I’m not a fan of false dichotomies. Chief among them on the web is the dichotomy between documents and applications, or more broadly, “websites vs. web apps”:
Remember when we were all publishing documents on the web, but then there was that all-changing event and then we all started making web apps instead? No? Me neither. In fact, I have yet to hear a definition of what exactly constitutes a web app.
I’ve heard plenty of descriptions of web apps; there are many, many facets that could be used to describe a web app …but no hard’n’fast definitions.
One pithy observation is that “a website has an RSS feed; a web app has an API.” I like that. It’s cute. But it’s also entirely inaccurate. And it doesn’t actually help nail down what a web app actually is.
Like obscenity and brunch, web apps can be described but not defined.
I think that Jake gets close by describing sites as either “get stuff” (look stuff up) or “do stuff”. But even that distinction isn’t clear. Many sites morph from one into the other. Is Wikipedia a website up until the point that I start editing an article? Are Twitter and Pinterest websites while I’m browsing through them but then flip into being web apps the moment that I post something?
I think there’s a much more fundamental question here than simply “what’s the difference between a website and a web app?” That more fundamental question is…
Why do you want to make that distinction? What benefit do you gain by arbitrarily dividing the entire web into two classes?
In the case of “web app”, I’m genuinely curious to find out why so many designers, developers, and product owners are so keen to use the label. Perhaps it’s simply fashion. Perhaps “website” just sounds old-fashioned, and “web app” lends your product a more up-to-date, zingy feeling on par with the native apps available from the carefully-curated walled gardens of app stores.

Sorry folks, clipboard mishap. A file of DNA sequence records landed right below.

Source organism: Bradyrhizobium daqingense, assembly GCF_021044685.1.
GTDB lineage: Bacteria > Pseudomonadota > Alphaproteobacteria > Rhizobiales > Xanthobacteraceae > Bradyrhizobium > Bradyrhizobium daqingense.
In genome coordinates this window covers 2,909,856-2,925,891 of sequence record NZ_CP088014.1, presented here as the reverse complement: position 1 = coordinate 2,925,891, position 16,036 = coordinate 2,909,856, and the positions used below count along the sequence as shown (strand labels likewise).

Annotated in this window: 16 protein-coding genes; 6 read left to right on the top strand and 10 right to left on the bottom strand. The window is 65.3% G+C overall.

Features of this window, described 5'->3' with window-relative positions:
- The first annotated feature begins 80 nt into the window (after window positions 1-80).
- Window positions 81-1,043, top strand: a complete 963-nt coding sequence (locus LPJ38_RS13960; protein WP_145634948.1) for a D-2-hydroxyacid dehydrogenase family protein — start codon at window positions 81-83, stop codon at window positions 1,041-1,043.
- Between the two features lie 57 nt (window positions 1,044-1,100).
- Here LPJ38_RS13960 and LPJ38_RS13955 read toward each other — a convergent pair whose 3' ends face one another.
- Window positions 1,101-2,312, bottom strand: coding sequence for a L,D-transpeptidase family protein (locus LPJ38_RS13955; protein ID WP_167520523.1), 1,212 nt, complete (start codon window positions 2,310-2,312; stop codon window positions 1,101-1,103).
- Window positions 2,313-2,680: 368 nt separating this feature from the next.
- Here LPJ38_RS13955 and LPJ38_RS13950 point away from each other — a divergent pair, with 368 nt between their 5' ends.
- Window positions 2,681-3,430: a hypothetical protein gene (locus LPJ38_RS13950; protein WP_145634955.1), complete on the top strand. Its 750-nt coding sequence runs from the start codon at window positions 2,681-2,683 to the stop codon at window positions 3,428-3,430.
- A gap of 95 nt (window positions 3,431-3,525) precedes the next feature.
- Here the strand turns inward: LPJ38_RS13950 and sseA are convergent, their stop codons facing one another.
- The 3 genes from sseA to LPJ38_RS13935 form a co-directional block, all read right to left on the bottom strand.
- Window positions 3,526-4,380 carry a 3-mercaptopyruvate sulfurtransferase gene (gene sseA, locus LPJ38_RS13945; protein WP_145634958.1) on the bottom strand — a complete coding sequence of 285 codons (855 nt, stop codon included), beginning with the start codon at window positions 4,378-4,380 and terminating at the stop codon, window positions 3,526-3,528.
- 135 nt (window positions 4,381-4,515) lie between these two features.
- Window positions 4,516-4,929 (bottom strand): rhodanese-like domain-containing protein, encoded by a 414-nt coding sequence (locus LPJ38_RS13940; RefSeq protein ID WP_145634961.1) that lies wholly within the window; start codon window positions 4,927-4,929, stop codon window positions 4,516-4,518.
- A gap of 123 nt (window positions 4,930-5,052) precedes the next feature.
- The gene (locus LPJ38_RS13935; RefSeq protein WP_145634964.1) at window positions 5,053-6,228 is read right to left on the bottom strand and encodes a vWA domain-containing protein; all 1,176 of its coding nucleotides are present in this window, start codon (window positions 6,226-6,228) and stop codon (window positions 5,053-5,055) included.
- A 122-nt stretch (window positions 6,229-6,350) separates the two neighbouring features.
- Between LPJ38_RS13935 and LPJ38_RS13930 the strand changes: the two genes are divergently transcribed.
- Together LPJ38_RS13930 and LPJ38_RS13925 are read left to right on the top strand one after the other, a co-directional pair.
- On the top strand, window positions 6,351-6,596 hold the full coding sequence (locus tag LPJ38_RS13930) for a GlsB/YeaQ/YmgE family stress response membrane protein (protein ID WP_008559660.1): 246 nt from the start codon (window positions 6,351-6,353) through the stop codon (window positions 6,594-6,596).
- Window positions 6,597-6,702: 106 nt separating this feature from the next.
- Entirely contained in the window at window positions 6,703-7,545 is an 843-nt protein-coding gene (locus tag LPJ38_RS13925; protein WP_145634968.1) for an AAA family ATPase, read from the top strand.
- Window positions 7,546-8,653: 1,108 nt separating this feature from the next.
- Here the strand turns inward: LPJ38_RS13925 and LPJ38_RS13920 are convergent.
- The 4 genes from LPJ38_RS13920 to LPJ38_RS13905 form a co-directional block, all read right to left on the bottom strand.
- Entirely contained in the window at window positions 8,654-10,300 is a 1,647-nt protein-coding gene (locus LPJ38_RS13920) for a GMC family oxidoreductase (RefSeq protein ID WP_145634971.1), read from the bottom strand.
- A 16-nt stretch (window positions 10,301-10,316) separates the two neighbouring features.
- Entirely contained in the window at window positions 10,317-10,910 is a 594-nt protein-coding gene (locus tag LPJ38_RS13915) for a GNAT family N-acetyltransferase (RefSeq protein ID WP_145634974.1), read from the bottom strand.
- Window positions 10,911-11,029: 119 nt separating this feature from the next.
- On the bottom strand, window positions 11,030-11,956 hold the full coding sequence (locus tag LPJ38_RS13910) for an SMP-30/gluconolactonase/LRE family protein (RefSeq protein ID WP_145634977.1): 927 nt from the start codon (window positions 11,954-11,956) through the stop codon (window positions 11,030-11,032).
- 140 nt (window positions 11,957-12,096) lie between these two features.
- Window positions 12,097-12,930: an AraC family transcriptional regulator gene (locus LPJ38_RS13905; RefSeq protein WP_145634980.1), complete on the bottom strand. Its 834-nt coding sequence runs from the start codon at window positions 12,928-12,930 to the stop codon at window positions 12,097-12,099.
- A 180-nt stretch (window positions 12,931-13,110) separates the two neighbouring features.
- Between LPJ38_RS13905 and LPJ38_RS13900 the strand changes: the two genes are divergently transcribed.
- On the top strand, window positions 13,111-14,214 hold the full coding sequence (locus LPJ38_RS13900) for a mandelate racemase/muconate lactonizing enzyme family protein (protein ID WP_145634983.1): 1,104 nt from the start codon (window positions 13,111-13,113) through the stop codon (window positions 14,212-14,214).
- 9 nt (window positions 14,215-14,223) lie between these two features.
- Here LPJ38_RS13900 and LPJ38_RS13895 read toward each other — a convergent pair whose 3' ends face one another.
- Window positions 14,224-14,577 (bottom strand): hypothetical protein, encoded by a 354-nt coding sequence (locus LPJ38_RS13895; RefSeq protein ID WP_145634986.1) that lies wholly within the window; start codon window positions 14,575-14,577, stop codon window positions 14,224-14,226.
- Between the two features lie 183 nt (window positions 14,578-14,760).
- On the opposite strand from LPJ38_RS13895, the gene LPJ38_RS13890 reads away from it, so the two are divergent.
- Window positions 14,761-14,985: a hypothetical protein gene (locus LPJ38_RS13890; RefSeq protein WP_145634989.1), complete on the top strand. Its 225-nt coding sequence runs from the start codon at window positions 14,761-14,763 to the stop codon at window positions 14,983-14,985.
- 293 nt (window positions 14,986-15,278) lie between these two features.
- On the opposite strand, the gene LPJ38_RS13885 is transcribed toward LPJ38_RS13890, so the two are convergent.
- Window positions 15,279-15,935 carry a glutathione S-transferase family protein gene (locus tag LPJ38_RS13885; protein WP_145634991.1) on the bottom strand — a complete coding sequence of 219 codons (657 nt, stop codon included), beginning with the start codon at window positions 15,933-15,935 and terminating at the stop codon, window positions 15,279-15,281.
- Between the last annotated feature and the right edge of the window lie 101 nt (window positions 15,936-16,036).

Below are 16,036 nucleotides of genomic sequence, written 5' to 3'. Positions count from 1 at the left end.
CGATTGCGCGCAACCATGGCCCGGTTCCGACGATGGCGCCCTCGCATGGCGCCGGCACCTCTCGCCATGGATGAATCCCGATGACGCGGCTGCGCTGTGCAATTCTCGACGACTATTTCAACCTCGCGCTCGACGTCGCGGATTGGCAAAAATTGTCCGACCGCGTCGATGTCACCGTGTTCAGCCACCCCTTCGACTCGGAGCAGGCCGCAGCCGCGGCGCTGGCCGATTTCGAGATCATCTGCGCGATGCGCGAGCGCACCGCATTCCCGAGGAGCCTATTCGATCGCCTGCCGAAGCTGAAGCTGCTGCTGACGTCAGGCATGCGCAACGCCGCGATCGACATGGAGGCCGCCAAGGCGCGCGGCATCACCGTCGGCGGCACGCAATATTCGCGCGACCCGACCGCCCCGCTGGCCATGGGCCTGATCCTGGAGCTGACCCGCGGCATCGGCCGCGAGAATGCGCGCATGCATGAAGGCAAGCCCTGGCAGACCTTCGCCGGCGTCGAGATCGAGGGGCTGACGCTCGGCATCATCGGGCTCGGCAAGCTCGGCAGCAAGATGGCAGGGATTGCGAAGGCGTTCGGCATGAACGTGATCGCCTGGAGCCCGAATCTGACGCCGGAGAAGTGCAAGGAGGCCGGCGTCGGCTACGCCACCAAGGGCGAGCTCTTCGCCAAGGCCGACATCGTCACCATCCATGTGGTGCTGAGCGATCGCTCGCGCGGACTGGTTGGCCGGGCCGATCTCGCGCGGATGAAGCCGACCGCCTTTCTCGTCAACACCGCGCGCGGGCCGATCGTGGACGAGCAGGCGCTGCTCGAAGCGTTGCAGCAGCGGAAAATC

In his recent talk at Port 80, Jack Franklin points to one of the dangers of the web app/site artificial split:
That’s a good point. A lot of tools, frameworks, and libraries pitch themselves as being intended for web apps even though they might be equally useful for good ol’-fashioned websites.
In my experience, there’s an all-too-common reason why designers, developers, and product owners are eager to self-identify as the builders of web apps. It gives them a “get out of jail free” card. All the best practices that they’d apply to websites get thrown by the wayside. Progressive enhancement? Accessibility? Semantic markup? “Oh, we’d love to that, but this is a web app, you see… that just doesn’t apply to us.”
I’m getting pretty fed up with it. I find myself grinding my teeth when I hear the term “web app” used without qualification.
We need a more inclusive term that covers both sites and apps on the web. I propose we use the word “thang.”
“Check out this web thang I’m working on.”
“Have you seen this great web thang?”
“What’s that?” “It’s a web thang.”
Now all I need is for someone to make a browser plugin (along the lines of the cloud-to-moon and cloud-to-butt plugins) to convert every instance of “website” or “web app” to “web thang.”
# Liked by Everywhere on Tuesday, October 21st, 2014 at 9:31pm
# Liked by Matthew Ellis on Sunday, January 4th, 2015 at 1:42am